Except, of course, it is. Like the miller’s daughter, Abraham today has to make good on his side of the bargain, Abraham has to sacrifice his only son to an arbitrary and frightening God. It’s one of the stories in the Bible we wish wasn’t there. Not the only one, by any means. Stories of rape and genocide, of racism and betrayal – many of them stories we never read in church and probably wouldn’t be bothered reading for ourselves. Stories that suggest that God commends this sort of behaviour or worse, that God commands it, that God inspires the darkest and most violent human passions. Stories that we should read with a shudder, because it isn’t too great a distance between the fall of Jericho and 9/11, between the near-sacrifice of Isaac and the sexual abuse of children in our own society. A common Christian interpretation of these stories is that this was God’s old way of doing business, the old deal that was replaced by the new deal in Jesus Christ, or else that in Christ God finally revealed that this sort of thing never was God’s idea.
But some of these stories won’t go away quite so easily, and the call to sacrifice Isaac is one of them. A story that has become so deeply embedded in the Christian psyche that it is one of the readings set for the Easter Vigil every year when we remind ourselves of the story of God’s saving acts among humanity. A story that in some versions of Christian theology is seen as a pre-figuring of the sacrificial death of Jesus himself.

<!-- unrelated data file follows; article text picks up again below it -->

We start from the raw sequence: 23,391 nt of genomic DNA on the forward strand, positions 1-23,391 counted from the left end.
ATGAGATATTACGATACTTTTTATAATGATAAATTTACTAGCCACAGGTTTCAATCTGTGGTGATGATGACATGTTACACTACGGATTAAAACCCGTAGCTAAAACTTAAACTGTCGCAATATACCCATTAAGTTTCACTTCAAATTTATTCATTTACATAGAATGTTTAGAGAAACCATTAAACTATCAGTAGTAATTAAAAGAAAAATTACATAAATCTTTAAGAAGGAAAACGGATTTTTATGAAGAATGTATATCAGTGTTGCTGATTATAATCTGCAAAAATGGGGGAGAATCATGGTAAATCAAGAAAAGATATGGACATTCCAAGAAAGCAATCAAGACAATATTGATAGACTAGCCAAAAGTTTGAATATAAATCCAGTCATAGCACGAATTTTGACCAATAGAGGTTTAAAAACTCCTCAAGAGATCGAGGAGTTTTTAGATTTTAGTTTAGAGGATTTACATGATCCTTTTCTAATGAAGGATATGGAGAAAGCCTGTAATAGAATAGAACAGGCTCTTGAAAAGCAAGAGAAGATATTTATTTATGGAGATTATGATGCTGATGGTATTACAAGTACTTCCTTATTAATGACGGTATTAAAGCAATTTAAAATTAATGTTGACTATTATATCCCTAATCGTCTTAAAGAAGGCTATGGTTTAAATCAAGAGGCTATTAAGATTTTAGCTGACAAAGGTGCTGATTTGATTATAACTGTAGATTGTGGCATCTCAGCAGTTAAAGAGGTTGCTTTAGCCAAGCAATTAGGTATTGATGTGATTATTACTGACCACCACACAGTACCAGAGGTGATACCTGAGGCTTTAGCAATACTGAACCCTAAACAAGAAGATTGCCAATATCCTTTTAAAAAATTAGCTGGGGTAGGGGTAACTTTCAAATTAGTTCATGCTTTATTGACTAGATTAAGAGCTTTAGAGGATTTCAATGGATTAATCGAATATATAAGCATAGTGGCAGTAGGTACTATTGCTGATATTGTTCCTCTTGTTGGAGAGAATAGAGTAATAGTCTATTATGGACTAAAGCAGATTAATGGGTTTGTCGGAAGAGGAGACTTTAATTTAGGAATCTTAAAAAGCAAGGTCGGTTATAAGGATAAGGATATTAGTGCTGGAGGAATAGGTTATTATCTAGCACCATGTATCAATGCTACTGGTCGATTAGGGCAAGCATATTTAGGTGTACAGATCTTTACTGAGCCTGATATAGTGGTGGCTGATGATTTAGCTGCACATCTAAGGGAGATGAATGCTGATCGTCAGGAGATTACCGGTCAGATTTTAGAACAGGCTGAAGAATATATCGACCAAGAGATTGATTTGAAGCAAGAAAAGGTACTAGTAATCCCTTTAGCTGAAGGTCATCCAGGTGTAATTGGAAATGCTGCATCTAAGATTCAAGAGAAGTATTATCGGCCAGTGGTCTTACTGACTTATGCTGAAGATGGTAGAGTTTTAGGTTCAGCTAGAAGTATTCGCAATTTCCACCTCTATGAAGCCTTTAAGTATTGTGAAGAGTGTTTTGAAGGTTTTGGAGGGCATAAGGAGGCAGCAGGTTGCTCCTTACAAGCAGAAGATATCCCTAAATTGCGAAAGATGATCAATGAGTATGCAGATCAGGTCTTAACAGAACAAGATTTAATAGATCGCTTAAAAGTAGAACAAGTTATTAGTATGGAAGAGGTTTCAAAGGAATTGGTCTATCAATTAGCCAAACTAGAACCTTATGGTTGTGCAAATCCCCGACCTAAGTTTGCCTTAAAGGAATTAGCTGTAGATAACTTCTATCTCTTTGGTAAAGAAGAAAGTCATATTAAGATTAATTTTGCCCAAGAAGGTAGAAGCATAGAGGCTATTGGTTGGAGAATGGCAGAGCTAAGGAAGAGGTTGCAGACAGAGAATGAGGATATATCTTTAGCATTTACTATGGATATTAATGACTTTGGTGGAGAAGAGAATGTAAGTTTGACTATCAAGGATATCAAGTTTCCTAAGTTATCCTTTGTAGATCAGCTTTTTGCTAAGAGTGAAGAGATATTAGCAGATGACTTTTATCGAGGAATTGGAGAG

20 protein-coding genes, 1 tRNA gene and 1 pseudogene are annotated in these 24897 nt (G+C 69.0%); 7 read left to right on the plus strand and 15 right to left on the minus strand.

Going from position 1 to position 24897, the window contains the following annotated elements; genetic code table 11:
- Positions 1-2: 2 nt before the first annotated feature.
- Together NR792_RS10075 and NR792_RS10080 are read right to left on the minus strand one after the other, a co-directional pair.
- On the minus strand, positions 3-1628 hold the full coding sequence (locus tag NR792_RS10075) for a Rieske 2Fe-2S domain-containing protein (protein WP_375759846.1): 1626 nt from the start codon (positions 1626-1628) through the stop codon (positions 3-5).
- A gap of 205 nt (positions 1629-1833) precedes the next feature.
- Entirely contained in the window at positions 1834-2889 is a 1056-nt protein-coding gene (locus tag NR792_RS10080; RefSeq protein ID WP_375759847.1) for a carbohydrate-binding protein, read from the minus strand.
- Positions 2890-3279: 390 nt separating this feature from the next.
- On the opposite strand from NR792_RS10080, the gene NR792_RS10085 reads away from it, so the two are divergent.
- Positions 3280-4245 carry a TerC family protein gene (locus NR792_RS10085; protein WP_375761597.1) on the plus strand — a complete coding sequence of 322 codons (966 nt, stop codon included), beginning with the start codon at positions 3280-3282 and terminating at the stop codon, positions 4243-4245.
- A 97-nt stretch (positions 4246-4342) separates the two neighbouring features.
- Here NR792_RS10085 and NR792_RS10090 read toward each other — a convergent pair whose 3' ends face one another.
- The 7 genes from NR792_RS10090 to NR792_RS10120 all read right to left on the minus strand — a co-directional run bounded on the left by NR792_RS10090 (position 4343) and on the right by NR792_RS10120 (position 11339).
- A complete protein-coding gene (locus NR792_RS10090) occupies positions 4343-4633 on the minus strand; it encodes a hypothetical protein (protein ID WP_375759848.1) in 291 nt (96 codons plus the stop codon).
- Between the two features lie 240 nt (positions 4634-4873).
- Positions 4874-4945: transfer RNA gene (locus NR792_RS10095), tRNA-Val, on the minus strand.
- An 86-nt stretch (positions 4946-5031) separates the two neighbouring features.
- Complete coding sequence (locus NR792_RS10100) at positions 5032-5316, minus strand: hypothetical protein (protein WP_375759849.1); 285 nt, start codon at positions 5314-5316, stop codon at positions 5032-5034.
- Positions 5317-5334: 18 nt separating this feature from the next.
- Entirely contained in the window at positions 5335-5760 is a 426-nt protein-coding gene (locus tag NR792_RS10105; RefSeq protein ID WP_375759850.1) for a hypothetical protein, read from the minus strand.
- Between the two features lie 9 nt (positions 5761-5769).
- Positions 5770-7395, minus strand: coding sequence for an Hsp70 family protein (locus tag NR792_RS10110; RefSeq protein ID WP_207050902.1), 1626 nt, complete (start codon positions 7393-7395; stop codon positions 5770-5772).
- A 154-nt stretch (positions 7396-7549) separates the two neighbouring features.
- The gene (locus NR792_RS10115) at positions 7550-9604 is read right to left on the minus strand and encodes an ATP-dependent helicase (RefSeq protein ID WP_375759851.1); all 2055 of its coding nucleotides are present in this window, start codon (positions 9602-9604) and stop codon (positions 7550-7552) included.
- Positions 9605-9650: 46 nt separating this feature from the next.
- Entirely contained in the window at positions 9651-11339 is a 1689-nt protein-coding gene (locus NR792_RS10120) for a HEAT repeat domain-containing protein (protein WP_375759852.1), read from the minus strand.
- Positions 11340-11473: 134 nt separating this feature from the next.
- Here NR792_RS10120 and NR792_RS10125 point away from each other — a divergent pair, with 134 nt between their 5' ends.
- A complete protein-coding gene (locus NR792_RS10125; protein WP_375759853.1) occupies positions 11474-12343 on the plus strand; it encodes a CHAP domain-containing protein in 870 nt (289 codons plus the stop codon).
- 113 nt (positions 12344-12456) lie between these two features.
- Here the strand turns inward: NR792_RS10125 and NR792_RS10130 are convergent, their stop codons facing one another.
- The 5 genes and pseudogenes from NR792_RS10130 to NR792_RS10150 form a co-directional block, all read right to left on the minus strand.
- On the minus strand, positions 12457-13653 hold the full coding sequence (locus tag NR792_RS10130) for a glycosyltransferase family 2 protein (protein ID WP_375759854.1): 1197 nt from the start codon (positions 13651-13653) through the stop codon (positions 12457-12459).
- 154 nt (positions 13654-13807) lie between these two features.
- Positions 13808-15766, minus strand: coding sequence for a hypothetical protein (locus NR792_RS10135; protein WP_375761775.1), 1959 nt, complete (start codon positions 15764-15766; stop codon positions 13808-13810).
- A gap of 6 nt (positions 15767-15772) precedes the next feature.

This story is terrifying. This story paints a very disturbing portrait of God. This story says that God tells an old man to murder his own son, simply to see what the old man will do. On the face of it, such a God would not be worthy of our worship, such a God could never be the source and model of our ethics. We’d lock up a person who did what God in this story. This is a story that Old Testament scholar Phyllis Trible calls a ‘text of terror’, and with good reason. But at the same time we know that at some deep level it rings true, at some level it’s telling us something important about who we are, and about who God is. It’s a story that won’t go away.